Thermodynamics and Kinetics

Driving Force

The driving force is defined as the maximum difference in Gibbs free energy between the chemical potential hyperplane computed for the matrix ($\alpha$) and precipitate ($\beta$) phase separately. This can also be defined as the difference in the Gibbs free energy when the chemical potential hyperplanes of each phase are parallel. The chemical potential of the $\alpha$ phase is computed at the matrix composition while the chemical potential of the $\beta$ phase is computed at the composition which maximizes the driving force.

$$ \Delta G_{ch} = \sum{x_A^\beta \mu_A^\alpha (\boldsymbol{x^\alpha}) - x_A^\beta \mu_A^\beta (\boldsymbol{x^\beta})} = \left(\frac{2\gamma}{R^*} + \Delta G_{el} \right) V_m^\beta $$

Driving force for a binary system

Driving force for a binary system

kawin supports three different methods to calculate the driving force.


The approximate method assumes that the composition of a newly nucleated precipitate is near the equilibrium composition. This is the default method when the Thermodynamics object is created.

$$ \Delta G_{ch} = \sum{x_{A,eq}^\beta \mu_A^\alpha (\boldsymbol{x^\alpha}) - x_{A,eq}^\beta \mu_A^\beta (\boldsymbol{x_{eq}^\beta})} $$


The sampling method approximates calculating the driving force by the parallel tangent method. Rather than finding the composition of the precipitate phase that gives the same chemical potential as for the parent phase, the maximum difference between Gibbs free energy of the precipitate phase and the chemical potential hyperplane of the parent phase is found. This is the only method of the three that can calculate negative driving forces and is used if the precipitate phase is unstable.

$$ \Delta G_{ch} = max \left(\sum{x_A^\beta \mu_A^\alpha (\boldsymbol{x^\alpha}) - G_m^\beta (\boldsymbol{x^\beta})} \right) $$


The curvature method determines the local curvature of the free energy surface of the parent phase at the given composition and calculates driving force based off the equilibrium composition of the parent and precipitate phase. This is only valid for small supersaturations and non-dilute systems and thus, is not recommended.

$$ \Delta G_m = (\boldsymbol{x^\alpha - x_{eq}^\alpha}) \nabla^2 G_m^α (\boldsymbol{x_{eq}^\beta-x_{eq}^\alpha}) $$

Growth Rate


Assuming diffusion-controlled growth, the growth rate of a spherical precipitate in a binary system can be written as:

$$ \frac{dR}{dt} = \frac{D}{R} \frac{x - x_R^\alpha}{x_R^\beta - x_R^\alpha} $$

Where $x_R^\alpha$ and $x_R^\beta$ is the interfacial composition of the matrix and precipitate phase respectively. For binary systems, the interfacial composition is independent of the composition of the system. This becomes useful in the KWN model as these values can be calculated beforehand and used for determining the growth rate, rather than calculating them at every iteration.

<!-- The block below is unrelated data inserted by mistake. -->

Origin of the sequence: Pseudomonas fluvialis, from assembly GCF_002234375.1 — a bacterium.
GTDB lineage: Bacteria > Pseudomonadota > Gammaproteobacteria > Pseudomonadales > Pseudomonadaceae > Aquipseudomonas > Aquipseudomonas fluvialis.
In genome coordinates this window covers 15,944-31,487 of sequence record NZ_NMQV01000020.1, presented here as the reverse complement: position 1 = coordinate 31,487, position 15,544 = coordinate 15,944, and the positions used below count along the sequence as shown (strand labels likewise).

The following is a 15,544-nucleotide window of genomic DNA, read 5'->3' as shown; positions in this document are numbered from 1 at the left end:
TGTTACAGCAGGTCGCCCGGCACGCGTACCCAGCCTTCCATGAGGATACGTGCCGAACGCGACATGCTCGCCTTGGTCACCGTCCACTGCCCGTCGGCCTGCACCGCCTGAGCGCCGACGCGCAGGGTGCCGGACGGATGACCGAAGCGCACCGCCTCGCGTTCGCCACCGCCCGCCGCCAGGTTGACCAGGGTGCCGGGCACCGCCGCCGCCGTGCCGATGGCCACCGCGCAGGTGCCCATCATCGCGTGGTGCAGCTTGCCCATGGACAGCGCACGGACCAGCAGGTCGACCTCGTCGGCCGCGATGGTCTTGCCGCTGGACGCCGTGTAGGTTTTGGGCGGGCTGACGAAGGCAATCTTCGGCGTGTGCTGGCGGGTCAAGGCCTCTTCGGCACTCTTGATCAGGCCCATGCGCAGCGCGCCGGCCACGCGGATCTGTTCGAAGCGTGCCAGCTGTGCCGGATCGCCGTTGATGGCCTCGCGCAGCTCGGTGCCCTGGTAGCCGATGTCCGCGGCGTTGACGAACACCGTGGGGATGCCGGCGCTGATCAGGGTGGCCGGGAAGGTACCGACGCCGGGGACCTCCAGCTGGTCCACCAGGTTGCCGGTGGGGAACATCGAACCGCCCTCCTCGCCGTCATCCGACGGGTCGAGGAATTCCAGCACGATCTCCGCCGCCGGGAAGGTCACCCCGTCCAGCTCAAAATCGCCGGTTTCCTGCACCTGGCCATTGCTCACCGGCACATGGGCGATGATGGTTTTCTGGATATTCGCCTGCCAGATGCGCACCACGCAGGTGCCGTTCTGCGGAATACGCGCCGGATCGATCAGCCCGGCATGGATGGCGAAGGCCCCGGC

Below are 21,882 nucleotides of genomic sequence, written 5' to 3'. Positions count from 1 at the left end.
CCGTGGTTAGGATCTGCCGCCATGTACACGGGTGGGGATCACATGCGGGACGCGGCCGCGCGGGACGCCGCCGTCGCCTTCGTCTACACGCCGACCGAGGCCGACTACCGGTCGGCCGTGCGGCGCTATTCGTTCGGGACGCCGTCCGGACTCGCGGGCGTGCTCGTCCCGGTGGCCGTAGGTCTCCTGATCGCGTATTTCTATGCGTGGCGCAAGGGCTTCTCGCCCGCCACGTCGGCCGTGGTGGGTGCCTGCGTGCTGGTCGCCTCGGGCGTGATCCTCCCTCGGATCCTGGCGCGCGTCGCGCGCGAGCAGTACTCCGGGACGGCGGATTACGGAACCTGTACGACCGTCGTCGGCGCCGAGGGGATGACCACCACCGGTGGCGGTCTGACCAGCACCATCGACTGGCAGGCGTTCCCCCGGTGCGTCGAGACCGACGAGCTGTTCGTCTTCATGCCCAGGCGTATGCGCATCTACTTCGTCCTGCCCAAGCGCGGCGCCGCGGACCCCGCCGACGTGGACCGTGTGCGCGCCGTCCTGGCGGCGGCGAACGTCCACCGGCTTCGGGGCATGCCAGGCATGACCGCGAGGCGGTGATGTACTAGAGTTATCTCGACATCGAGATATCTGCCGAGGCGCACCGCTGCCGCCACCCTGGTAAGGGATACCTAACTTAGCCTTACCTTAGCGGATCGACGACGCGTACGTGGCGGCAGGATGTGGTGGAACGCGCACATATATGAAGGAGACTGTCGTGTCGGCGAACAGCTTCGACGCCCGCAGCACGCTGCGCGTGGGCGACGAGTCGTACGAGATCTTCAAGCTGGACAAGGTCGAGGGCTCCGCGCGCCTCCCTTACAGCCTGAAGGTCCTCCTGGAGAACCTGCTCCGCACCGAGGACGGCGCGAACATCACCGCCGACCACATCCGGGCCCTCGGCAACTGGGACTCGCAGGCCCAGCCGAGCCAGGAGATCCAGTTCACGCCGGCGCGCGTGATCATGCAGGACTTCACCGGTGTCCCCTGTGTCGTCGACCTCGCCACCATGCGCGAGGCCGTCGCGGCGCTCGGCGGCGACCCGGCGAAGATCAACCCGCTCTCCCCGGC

Determining the interfacial composition requires solving for equilibrium while accounting for the Gibbs-Thompson effect (proportional to 1/r). Elastic energy can also be accounted for.

$$ \mu_i^\alpha (x_R^\alpha) = \mu_i^\beta (x_R^\beta) + \left(\frac{2\gamma}{R} + \Delta G_{el} \right) V_m^\beta $$


The governing equations for solving multicomponent precipitate is the same as for binary precipitation. However, calculating interfacial composition through solving for equilibrium requires the solution to the following equations for each component.

$$ \frac{dR}{dt} = \sum_{j}{\frac{D_{ij}}{R} \frac{x_j - x_{R,j}^\alpha}{x_{R,i}^\beta - x_{R,i}^\alpha}} $$

$$ \mu_i^\alpha (\boldsymbol{x_R^\alpha}) = \mu_i^\beta (\boldsymbol{x_R^\beta}) + \left(\frac{2\gamma}{R} + \Delta G_{el} \right) V_m^\beta $$

This gives 2N-1 equations to solve, which can be time consuming and, in worst cases, a solution may not be found. At small saturations, the growth rate can be determined through local expansion of the chemical potential at equilibrium. The growth rate then becomes:

$$ \frac{dR}{dt} = \frac{1}{R \boldsymbol{(\Delta \overline{x})^T M^{-1} \Delta \overline{x}}} \left(\Delta G_{ch} - \left(\frac{2\gamma}{R} + \Delta G_{el} \right) V_m^\beta \right) $$

$$ \boldsymbol{\Delta \overline{x} = x_\infty^\beta - x_\infty^\alpha} $$

$$ \boldsymbol{M^{-1}} = \nabla^2 G_m^\alpha \boldsymbol{D^{-1}} $$

Where $\boldsymbol{x_\infty^\alpha}$ and $\boldsymbol{x_\infty^\beta}$ are the equilibrium compositions of $\alpha$ and $\beta$ on a planar interface, $ \nabla^2 G_m^\alpha $ is the curvature of the free energy surface of phase $\alpha$ and $ \boldsymbol{D^{-1}} $ is the inverse of the interdiffusivity matrix.

Interfacial compositions can be determined by the following equations, which are useful for solving mass balance. Note that the growth rate calculations are independent of the reference element, where the growth rate will be the same regardless of the chosen reference.

$$ \boldsymbol{x^\alpha} = \boldsymbol{x} - \frac{\boldsymbol{D^{-1} \Delta \overline{x}}}{R \boldsymbol{(\Delta \overline{x})^T M^{-1} \Delta \overline{x}}} \left(\Delta G_{ch} - \left(\frac{2\gamma}{R} + \Delta G_{el} \right) V_m^\beta \right) $$

$$ \boldsymbol{x^\beta} = \boldsymbol{x_\infty^\beta} + \left(\nabla^2 G_m^\beta \right)^{-1} \nabla^2 G_m^\alpha (\boldsymbol{x - x_\infty^\alpha}) $$


  1. B. Rheingans and E. Mettemeijer, “Modeling precipitation kinetics: Evaluation of the thermodynamics of nucleation and growth” Calphad: Computer coupling of phase diagrams and thermochemistry 50 (2015) p. 49

  2. Q. Chen, J. Jeppson and J. Agren, “Analytical treatment of diffusion during precipitate growth in multicomponent systems” Acta Materialia 56 (2008) p. 1890

  3. T. Philippe and P. W. Voorhees, “Ostward ripening in multicomponent alloys” Acta Materialia 61 (2013) p. 4237